Every e-mail message you send bears far more information than you might think.
Researchers are studying who sends mail to whom to explain the hidden maps of influence and collaboration that spring up inside organisations.
Workers are heavily interconnected
The maps reveal which groups are actually getting on with work, which people have become leaders or project managers and those people who are the opinion formers inside companies.
The research technique could also be used to identify leaders of tech-savvy criminal gangs or terrorist groups.
The study was carried out by Joshua Tyler, Dennis Wilkinson and Bernardo Huberman from Hewlett Packard's laboratories in Palo Alto, California.
The team studied more than one million messages sent over a two-month period by and between the 400 employees at the Palo Alto site.
The researchers discarded messages meant for groups larger than 10 people and those intended for people outside the Palo Alto lab.
To reveal the basic pattern of communication the researchers plotted who had sent messages to whom.
They revealed the communities within this by looking for links, often individuals, with high "betweenness". These are the infrequently used links that bind groups of highly connected individuals.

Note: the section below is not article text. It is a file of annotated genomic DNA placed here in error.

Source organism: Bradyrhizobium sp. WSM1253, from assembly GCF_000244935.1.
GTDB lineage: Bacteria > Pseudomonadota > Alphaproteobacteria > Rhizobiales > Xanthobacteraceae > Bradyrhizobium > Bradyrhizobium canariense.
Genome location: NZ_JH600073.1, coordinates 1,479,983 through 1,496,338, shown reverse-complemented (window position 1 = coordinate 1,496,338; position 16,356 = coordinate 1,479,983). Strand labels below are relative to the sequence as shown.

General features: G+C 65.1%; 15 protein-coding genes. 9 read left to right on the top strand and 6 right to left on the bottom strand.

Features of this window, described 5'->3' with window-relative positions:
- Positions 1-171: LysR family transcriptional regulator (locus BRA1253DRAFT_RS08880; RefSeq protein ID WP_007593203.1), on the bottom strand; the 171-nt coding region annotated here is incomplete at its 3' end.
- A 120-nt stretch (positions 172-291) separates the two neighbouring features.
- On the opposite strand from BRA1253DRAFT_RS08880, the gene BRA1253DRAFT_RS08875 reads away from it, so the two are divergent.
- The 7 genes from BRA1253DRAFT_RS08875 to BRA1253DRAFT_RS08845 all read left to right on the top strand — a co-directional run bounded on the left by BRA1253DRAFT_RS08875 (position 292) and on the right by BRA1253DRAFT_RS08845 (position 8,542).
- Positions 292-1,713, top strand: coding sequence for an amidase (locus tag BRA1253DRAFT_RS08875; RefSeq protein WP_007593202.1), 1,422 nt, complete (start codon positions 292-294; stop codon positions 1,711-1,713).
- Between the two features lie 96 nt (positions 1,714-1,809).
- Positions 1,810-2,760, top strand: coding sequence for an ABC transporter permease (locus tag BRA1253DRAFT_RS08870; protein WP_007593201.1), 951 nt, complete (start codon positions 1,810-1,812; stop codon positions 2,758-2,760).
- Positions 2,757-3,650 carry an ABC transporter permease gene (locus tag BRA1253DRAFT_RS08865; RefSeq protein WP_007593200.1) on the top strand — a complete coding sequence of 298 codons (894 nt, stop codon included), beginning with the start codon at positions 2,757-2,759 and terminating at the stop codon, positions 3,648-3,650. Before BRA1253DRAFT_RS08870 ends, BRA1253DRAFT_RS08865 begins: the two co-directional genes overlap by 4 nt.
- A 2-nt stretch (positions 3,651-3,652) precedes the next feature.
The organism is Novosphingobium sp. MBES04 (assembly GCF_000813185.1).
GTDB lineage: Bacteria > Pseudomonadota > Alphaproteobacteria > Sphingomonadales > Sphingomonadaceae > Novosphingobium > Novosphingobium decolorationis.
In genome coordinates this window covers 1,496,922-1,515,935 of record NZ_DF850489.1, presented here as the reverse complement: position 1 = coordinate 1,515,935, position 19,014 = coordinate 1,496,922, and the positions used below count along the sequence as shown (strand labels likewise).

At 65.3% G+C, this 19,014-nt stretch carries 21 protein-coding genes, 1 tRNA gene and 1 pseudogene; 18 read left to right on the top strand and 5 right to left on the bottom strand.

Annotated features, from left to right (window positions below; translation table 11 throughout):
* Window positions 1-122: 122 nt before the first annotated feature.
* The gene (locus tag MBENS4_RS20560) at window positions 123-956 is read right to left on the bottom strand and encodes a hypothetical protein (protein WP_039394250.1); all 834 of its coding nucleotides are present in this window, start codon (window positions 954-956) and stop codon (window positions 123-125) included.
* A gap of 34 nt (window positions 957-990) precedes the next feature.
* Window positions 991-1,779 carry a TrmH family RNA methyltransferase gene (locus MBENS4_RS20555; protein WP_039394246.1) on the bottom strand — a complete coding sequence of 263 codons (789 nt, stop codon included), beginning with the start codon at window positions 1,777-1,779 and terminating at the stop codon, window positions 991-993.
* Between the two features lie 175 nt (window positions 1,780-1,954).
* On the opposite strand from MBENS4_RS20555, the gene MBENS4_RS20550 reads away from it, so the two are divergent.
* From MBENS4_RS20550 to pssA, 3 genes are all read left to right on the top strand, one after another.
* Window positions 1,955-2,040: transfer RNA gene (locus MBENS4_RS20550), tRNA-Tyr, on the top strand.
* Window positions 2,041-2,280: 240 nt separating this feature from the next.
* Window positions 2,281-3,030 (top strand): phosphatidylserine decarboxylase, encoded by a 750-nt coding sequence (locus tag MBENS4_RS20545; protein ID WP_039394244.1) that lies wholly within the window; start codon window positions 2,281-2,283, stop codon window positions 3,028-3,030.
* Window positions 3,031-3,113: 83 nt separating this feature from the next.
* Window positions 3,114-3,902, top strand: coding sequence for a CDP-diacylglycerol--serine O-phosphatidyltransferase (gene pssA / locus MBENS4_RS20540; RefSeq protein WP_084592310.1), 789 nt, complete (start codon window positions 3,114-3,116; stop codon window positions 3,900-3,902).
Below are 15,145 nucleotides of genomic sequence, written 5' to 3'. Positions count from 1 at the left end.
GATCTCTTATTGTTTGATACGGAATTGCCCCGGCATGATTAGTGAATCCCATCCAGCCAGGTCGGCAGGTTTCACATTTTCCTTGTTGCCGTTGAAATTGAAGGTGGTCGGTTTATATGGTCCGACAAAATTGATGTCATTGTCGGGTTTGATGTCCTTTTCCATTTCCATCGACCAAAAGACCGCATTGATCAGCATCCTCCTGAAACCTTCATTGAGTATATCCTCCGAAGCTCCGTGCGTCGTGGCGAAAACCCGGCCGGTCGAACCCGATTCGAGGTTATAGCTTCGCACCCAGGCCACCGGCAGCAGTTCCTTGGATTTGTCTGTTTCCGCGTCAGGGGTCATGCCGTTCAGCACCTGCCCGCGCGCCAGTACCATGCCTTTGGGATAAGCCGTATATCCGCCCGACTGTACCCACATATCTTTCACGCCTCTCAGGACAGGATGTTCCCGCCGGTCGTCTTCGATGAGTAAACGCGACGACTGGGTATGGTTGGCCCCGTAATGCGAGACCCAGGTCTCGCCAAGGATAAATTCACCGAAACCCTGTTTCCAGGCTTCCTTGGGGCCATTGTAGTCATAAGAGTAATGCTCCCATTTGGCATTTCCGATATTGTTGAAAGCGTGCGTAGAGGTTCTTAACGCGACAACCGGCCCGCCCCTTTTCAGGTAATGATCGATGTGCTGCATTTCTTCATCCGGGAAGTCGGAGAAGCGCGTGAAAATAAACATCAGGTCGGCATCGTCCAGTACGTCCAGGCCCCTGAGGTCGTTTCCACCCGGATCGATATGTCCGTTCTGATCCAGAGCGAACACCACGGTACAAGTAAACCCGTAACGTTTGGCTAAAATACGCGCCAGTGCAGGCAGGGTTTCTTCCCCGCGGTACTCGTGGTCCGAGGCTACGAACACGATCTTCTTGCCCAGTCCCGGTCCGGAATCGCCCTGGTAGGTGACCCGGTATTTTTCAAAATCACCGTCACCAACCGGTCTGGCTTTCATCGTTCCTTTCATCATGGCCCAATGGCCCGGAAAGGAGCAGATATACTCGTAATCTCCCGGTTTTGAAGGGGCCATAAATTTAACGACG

Once the links of high betweenness are removed, the map of e-mail relationships dissolves into communities. This map reveals how people actually work together, rather than how organisations believe, or think, they should.
The research reveals the communities of practice that spring up inside organisations and which actually help a company or group get things done.
Often project groups or departments call on experts or influential people elsewhere in an organisation to help them complete tasks.
These informal structures often bypass official hierarchies and can be very efficient at getting things done.
Before now revealing these informal power structures and expert networks has been a lengthy and much more difficult task.
"Our results suggest that meaningful insights about organization leadership can be drawn automatically from a simple record of communication interactions," wrote the researchers.
The team checked its results by conducting interviews with select individuals at the Palo Alto lab. The qualitative research revealed that the e-mail community mapping was a reliable guide to the way organisations work.